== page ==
Jack

gbrdiver
07-07-2009, 04:59
My son recently turned 15. He flashed his Jr AOW card recently and was told that the depth limitations still applied until he paid PADI for a new card. Is this a change? 3 years ago when he got certified he was definetly told that the Jr AOW automaticaly had the restrictions lifted when turning 15 years.

mm2002
07-07-2009, 19:05
My son recently turned 15. He flashed his Jr AOW card recently and was told that the depth limitations still applied until he paid PADI for a new card. Is this a change? 3 years ago when he got certified he was definetly told that the Jr AOW automaticaly had the restrictions lifted when turning 15 years.


I don't think so. I'm pretty sure that he'd at least have to do some pool work to have the restrictions lifted. I'm not certain on this, but let's face it, safety is #1. If he's a competent diver, and can show that to an instructor, then he can go on and pursue diving from there. An important part of young divers is the physiology itself, and that is still being researched. I think that's where the gray area lies.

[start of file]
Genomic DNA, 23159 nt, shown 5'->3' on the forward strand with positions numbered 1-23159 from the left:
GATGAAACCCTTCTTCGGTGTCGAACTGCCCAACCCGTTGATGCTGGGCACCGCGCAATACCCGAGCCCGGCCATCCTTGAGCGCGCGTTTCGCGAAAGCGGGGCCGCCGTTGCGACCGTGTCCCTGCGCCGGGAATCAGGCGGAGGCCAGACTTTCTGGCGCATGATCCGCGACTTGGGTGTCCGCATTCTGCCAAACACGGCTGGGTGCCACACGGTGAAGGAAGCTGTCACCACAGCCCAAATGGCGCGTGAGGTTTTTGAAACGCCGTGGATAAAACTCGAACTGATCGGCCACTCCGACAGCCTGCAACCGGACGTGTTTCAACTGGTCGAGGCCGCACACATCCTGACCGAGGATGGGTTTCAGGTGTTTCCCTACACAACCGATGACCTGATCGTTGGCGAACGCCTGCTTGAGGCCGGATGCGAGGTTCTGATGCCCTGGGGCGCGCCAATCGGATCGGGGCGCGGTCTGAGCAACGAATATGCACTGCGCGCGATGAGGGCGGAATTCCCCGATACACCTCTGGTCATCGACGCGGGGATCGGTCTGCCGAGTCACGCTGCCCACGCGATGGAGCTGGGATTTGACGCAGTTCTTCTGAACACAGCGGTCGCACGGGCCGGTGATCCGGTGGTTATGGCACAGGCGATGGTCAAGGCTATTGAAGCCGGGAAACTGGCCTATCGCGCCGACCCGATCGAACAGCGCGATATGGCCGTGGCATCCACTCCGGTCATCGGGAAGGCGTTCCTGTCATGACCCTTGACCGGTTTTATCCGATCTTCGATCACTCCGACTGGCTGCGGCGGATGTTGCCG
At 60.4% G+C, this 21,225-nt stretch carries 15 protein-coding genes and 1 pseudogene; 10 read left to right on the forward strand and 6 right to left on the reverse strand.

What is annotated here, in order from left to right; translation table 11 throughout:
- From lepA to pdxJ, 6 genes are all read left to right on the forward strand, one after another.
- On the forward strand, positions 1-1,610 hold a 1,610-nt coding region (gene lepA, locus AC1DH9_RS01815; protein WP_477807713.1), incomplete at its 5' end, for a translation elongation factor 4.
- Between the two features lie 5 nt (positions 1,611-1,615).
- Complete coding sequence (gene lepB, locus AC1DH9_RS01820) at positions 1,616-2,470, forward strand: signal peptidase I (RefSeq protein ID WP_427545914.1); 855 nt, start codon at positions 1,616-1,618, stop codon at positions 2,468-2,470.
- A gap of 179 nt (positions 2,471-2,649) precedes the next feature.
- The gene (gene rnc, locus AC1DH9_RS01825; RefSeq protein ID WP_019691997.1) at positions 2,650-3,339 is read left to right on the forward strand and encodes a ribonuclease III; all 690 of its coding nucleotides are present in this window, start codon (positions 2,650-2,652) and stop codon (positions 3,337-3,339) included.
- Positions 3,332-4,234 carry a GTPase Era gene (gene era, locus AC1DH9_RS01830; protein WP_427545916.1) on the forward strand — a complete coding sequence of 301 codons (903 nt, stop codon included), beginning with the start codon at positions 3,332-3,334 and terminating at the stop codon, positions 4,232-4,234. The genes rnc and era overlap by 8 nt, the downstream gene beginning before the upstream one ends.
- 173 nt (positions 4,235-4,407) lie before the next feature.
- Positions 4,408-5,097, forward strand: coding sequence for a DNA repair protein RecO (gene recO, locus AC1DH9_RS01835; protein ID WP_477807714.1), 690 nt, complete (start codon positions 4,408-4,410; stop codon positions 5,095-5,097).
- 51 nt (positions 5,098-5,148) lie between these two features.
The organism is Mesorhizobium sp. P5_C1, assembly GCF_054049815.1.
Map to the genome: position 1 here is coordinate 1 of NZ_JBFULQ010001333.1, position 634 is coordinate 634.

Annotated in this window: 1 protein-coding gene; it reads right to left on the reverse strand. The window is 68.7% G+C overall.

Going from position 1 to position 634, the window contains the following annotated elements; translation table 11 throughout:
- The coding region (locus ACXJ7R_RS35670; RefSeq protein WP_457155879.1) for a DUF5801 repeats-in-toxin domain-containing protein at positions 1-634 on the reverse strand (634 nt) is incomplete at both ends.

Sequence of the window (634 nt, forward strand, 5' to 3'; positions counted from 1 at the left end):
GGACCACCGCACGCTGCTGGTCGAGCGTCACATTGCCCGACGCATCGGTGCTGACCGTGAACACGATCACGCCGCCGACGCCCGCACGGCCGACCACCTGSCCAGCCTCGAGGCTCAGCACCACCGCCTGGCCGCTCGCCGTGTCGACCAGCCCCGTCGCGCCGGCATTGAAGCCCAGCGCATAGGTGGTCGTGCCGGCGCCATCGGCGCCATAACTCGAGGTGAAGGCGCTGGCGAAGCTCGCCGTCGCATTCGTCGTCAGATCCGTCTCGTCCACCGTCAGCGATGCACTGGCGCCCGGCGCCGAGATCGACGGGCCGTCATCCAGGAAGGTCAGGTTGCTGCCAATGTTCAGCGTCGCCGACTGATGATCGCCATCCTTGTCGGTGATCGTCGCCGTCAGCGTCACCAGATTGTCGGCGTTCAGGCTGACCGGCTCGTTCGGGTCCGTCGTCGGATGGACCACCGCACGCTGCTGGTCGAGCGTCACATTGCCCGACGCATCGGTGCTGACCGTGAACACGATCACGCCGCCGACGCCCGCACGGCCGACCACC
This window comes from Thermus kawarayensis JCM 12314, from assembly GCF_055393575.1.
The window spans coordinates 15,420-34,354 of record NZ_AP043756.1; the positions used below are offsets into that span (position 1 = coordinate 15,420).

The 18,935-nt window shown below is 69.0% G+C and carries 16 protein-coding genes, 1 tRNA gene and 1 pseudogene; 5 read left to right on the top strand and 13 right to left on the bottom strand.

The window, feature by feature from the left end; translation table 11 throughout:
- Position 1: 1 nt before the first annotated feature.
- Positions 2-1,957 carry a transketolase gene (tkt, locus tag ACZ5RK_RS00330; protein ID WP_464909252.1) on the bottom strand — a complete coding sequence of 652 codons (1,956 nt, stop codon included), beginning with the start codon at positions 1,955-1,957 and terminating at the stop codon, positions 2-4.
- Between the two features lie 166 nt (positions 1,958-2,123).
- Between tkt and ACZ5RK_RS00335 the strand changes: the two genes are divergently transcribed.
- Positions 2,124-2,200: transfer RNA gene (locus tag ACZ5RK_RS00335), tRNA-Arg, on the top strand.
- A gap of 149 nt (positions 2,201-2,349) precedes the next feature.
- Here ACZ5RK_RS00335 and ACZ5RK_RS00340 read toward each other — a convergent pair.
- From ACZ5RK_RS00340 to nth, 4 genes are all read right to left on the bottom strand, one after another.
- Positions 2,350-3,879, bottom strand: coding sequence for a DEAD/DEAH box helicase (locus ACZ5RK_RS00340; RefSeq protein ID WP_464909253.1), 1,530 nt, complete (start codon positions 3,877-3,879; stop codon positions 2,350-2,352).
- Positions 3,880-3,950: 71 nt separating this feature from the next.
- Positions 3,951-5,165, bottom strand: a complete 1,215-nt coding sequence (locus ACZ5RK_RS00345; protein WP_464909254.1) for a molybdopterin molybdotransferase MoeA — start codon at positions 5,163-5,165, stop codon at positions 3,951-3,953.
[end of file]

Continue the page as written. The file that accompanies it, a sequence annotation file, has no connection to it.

gbrdiver
07-07-2009, 20:00
The Jnr Open Water and AOW are the same course as the adult OW/AOW...no difference. The issue we have is the wording on the card has a 21m depth restriction. At the time he was certified, the instructor made it clear that the limitations automatically get removed at 15. The interpretation given to us by another dive instructor last week agrees that the new card will be issued without any other requirement apart from giving PADI more money for a new card. My question is who is correct?

Scubling
07-11-2009, 13:15
From PADI website-
To order by mail, download the replacement card form (PDF) and mail it along with your photo and a $35 US processing fee to:

You may also need to order a replacement card, by mail if:

You've changed your name (include a copy of legal documentation). *